Environmental checkup: reviewing governments’ clean-economy performance

As Canada’s environment ministers prepare to meet, we examined how their governments are performing on climate, energy, and preparedness for the clean economy.

July 9, 2024
Published in Hill Times (July 8, 2024)
Ranking of climate policies from the ten provincial governments and federal government against our policy indicators

Let’s start with some good news: Canada’s climate policies are starting to pay off. That is what our new report concludes based on the latest emissions data. If Canada’s governments stay the course on all the measures that have already been either implemented or announced, we’re on track to significantly reduce emissions this decade, and will get very close to our international commitment of a 40-45 per cent reduction from 2005 levels by 2030.  

Who deserves the credit for this? Researchers at our two organizations have just completed a comprehensive evaluation of the state of climate action across Canada, identifying 23 policy indicators that represent best practices in climate governance to assess how the federal and every provincial government is performing. We looked at things like whether or not a government has a net-zero target enshrined in law, and the existence of independent accountability mechanisms to ensure it delivers on that and other interim emissions reduction targets. We also examined policies for specific high-emitting sectors, such as revisions to building codes to create carbon-neutral homes, plans to decarbonize electricity generation by 2035, and measures to increase uptake of zero-emissions vehicles such as sales incentives and investments in supporting infrastructure.

Based on these metrics, the federal government and some provinces—especially British Columbia and Quebec—are showing very promising leadership. Others—like Alberta and Saskatchewan—are falling ever further behind, lacking comprehensive plans of their own and, in many cases, still actively opposing federal measures aimed at reducing emissions. The majority fall somewhere in between, with some bright spots of progress accompanied by some gaps. Prince Edward Island, for example, has the most ambitious climate target—net-zero by 2040, a decade earlier than Canada’s international commitment—yet lacks measures to ensure the sales of zero-emission vehicles. Nova Scotia and New Brunswick both have legislative requirements to prepare climate plans, set emissions reduction targets, and monitor and report back on their progress—but both are falling behind several other provinces on plans to decarbonize their electricity grids by 2035.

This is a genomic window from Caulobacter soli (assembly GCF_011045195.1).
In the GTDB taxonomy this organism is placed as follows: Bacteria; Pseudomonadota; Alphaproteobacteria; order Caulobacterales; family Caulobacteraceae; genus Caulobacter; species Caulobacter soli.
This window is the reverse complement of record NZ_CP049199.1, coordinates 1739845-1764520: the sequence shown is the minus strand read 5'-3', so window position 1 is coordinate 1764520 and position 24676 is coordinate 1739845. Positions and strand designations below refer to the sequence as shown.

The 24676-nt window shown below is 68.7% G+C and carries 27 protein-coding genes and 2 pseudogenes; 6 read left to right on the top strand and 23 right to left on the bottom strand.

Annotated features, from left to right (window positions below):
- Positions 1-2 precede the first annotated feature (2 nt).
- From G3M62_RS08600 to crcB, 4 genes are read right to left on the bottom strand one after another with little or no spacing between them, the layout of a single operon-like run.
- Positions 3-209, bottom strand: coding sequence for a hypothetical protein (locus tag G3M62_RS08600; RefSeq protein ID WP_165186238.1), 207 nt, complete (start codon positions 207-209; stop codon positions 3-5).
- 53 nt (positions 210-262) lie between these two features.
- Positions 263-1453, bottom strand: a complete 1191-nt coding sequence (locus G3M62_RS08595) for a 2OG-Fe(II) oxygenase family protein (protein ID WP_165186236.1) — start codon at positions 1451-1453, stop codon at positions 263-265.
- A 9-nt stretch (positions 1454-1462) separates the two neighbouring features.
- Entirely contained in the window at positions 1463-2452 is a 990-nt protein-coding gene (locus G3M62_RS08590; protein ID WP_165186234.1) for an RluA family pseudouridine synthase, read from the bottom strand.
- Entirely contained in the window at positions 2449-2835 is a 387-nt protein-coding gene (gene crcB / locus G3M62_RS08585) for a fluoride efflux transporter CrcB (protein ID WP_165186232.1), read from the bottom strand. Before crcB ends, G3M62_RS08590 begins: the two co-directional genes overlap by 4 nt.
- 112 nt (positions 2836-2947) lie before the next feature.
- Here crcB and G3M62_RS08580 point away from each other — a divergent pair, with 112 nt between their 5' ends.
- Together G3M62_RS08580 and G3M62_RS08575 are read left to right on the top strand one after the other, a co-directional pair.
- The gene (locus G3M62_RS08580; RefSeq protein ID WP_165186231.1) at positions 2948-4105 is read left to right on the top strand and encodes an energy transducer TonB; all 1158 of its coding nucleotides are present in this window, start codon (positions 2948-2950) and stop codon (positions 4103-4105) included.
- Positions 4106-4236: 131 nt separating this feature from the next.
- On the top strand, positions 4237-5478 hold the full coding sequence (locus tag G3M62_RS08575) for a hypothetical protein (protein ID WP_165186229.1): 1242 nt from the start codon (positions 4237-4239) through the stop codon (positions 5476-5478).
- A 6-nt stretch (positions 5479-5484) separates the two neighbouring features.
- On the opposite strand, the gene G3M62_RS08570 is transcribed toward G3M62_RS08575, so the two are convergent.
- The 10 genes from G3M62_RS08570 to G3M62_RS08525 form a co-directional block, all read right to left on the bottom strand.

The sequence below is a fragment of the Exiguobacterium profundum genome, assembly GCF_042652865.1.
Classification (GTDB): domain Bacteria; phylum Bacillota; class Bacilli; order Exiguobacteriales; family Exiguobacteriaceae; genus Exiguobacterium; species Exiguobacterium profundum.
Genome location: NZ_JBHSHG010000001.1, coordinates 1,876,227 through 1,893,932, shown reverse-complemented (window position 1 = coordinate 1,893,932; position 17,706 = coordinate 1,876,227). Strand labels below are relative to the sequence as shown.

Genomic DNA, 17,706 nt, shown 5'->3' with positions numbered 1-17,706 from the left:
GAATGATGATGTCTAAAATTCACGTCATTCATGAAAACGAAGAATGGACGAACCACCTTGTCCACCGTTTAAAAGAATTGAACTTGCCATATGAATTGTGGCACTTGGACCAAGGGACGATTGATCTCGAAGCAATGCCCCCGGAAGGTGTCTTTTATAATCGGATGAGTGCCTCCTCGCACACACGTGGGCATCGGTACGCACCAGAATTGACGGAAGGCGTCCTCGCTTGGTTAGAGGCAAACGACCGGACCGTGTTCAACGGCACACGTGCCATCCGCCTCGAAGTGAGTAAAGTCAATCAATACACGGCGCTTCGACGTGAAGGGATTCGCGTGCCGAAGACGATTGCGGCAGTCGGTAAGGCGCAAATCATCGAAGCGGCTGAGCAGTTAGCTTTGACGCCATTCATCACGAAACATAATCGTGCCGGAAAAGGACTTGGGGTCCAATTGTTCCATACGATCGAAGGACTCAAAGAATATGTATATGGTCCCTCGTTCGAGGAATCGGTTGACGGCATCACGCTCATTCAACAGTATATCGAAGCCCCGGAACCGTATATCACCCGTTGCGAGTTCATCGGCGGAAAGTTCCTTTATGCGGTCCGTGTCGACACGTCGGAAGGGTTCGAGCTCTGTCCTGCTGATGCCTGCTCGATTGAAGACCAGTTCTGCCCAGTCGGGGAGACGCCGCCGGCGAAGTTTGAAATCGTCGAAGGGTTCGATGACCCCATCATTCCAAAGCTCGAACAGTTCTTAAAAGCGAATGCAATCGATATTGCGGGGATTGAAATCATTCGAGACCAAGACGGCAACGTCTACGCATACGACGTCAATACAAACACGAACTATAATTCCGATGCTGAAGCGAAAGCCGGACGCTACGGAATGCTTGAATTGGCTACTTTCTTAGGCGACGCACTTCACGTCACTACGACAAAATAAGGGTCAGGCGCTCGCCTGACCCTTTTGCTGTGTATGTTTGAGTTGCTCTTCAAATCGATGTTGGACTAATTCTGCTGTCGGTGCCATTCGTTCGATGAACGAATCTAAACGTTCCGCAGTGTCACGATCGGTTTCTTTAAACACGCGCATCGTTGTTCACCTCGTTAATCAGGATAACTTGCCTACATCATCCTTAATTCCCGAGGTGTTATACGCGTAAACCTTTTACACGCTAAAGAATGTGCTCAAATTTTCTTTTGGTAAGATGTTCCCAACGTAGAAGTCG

Taking stock of this matters, and not only because meeting Canada’s emissions reduction commitments should be a whole team effort. It is also because governments that don’t step up to the plate on climate and energy planning are putting their citizens at risk of being left behind economically as the rest of the world accelerates its transition to low-carbon models of growth. Our message is simple: refusing to implement climate policies will not stop the energy transition from reaching every corner of Canada, but proactively reducing emissions and encouraging the expansion of clean growth industries will serve every province better in the long run. That includes—perhaps especially—provinces that as of now are still largely dependent on carbon-intensive industries, either as drivers of prosperity (in the case of Alberta and its oilsands), or to power the rest of its economy (in the case of Saskatchewan, which remains reluctant to commit to phasing out coal-fired electricity generation). 

It’s also important to remember that the energy transition and climate change will have a varied impact on different communities, and left unchecked, the outcomes are likely to be inequitable. That’s why we scored governments on measures they have implemented to protect their citizens from the worst impacts of climate change, as well as steps they are taking to prepare industries and workers through support and retraining. We also looked for evidence of reconciliation being built into climate and energy planning, so that the rights of Indigenous Peoples are being considered and respected from the outset. 

On July 10, Canada’s 14 environment ministers from the federal, provincial, and territorial governments will hold their annual meeting, this year in St. John’s, N.L. Our report shows that every government has something to learn—and something to teach—about ways to achieve our long-term goal of net-zero by 2050. In 2024, all Canadians deserve governments that are willing to confront the need to reduce emissions and create a climate-safe, equitable, and prosperous future.

Sarah McBain is a senior analyst at the Pembina Institute. Dr. Thomas Gunton is a professor in the resource and environmental planning program at Simon Fraser University, and a former B.C. deputy minister of environment.